Friday, March 18, 2011

"Art of a Nomad" Sue Pownall

Sue Pownall is a nomad, always traveling for work and inspiration. Sue is also one of the first artists I interviewed for Trade Your Talent and we have been in touch ever since. Since we both travel a lot our exchanges are not very frequent, but somehow our creative projects keep us connected and linked in a very special way. Sue captures her surroundings in realistic pen and ink drawings. Her sketchbook is Sue's constant companion during her travels. In January 2011, a book of her illustrations and photos of Khartoum was published. In April 2011 she participated in the Trans-Siberian Arts Centre group exhibition, last December she had her first solo exhibition in Oman. With Trade Your Talent she speaks about her travels and why new places and experiences are the source of her inspiration.


Your blog is called "Art of a Nomad". What is it like being an artist that travels all the time? 

Sue: It has its good and bad points, although overall it's a positive thing. Changing countries provides new places, sights and experiences, so you are never stuck for inspiration. On top of that, as a member of the nonprofit organization Urban Sketchers , I can often find new people to sketch with, which brings creativity in itself. With others and alone I can discover both out-of-the-way spots or snapshots of everyday life to draw and paint, which I probably wouldn't if I stayed in one place.

How has the path of being an artist been like for you? 

Sue: I have always drawn since my mum and dad gave me my first crayon and piece of paper. I attended art college in Colchester, then Plymouth, UK way-back-when and then worked as a graphic designer for about 8 years until I left the formal art world. After that, I continued to sketch and produce the occasional finished artwork in a limited way until September 2009 when I returned to being an artist and illustrator. 

What inspires you most when you are visiting a new country?

Sue: The architecture, the culture and the people. As an artist I find decay fascinating and have drawn crumbling building all over the world, however as I do not like the cold so I prefer to draw them in the summer or in warm places.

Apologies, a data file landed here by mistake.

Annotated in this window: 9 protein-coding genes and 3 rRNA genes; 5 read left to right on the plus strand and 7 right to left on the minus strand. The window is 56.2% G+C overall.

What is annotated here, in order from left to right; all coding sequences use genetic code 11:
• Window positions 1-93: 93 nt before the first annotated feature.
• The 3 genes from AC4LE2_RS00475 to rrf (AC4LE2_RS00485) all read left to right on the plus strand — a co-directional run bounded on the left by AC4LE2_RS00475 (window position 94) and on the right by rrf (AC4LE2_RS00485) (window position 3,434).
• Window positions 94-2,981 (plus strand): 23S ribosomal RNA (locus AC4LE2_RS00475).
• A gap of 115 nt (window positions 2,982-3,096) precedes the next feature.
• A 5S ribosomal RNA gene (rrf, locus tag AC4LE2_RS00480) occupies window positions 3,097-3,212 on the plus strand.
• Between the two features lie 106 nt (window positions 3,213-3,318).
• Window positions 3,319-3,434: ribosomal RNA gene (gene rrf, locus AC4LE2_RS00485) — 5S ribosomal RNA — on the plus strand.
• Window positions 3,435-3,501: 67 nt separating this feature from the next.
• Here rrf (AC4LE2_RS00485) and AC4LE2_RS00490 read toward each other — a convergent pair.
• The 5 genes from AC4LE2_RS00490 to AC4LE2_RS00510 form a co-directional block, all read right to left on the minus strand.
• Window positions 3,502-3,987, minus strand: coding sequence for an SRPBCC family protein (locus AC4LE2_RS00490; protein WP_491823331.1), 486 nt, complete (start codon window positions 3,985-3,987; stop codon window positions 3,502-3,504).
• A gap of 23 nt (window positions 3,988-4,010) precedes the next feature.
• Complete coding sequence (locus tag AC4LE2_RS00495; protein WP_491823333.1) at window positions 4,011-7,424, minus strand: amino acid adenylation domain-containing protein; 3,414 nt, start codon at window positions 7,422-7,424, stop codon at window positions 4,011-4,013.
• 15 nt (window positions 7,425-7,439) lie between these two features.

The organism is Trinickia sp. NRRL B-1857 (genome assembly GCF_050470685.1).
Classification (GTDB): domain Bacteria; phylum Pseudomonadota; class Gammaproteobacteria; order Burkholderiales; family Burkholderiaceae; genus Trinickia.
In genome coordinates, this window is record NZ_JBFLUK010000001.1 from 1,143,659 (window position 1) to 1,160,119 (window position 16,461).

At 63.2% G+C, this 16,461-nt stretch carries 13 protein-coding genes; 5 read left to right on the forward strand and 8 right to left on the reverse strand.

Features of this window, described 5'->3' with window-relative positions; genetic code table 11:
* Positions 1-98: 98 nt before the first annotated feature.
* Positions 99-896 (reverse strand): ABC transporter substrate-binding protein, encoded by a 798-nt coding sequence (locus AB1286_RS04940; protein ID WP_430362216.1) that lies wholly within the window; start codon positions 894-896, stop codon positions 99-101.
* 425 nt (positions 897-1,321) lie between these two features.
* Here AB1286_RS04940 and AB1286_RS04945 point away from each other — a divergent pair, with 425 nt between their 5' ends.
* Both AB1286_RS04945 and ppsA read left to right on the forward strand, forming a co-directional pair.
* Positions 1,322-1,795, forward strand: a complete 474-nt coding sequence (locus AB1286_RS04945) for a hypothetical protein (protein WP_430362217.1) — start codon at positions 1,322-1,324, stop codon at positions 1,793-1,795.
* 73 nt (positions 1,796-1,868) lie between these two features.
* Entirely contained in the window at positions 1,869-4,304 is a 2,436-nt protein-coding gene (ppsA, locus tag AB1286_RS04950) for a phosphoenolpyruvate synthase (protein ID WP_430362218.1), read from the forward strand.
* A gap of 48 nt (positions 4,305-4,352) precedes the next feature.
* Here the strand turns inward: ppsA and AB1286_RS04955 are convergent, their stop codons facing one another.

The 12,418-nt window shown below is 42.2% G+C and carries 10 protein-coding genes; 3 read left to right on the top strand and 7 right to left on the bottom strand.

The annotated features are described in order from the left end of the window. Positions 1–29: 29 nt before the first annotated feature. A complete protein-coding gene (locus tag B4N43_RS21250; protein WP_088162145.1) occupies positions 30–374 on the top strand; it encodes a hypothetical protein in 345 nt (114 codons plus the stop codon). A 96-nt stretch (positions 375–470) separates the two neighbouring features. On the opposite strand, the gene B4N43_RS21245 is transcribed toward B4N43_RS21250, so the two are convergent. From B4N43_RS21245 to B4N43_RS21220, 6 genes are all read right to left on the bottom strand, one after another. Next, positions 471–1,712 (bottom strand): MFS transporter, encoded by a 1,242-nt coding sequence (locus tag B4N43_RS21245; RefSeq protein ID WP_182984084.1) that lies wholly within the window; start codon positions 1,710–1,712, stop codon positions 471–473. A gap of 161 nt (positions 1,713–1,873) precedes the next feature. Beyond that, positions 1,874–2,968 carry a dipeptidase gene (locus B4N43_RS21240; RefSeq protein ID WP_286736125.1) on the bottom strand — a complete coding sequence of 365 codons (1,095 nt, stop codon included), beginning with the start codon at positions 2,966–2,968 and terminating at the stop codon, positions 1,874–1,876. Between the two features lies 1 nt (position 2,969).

What does Africa mean to you and how did your travels there influence your art?

Sue: Until last year I had visited only a small part of Africa having hiked in Morocco, and had holidays in South Africa and Tunisia. Then early last year, I was fortunate enough to get a short contract to work in Khartoum, Sudan and fell in love with the people and the city.  In every country I travel to I always carry a sketchbook and use it it more often in some places than others. I found Khartoum to be a very peaceful and simple place to stay with beautiful people, so it allowed me the time to sketch and draw without the normal distractions of life and it provided a constant source of inspiration.

Which countries are next on your list? 

Sue: I loved my time in Khartoum and the other places I have visited in Africa, so I plan to return to Africa soon, possibly Ethiopia. However, Cuba is at the top of my list of destinations and I hope to go there this summer. Also, I want to see more of the Middle East specifically Syria. I'd like to go to Sri Lanka... the list is endless, which is why I call myself a nomad.



More of Sue Pownall's art:


  Sue Pownall
       Fatma



Sue Pownall 
Grey day on South Broome beach. South Africa



Sue Pownall 
Hluhluwe Game reserve. South Africa. 


Sue Pownall
Nywood 


 Sue Pownall
Khartoum chai ladies 



 Sue Pownall
Seeds henna peanut sellers 



Sue Pownall



Sue Pownall
Tutti Beach


Sue Pownall 
Fatma 1


Sue Pownall 
View from Work





3 comments:

  1. Hi, Excellent blog. I follow it with great interest. I am an educator and I am constantly gathering information, I invite you to visit my blog about philosophy, literature and film. If you want to know, the address is:

    http://alvarogomezcastro.over-blog.es

    Greetings from Santa Marta, Colombia.

    ReplyDelete
  2. Sue's work always has such an immediate, warm and emotionally personal quality to it, which makes it easy to connect with and appreciate. Great to see so much of it and an interview in one place. Thanks, Sue and Susanna!

    ReplyDelete

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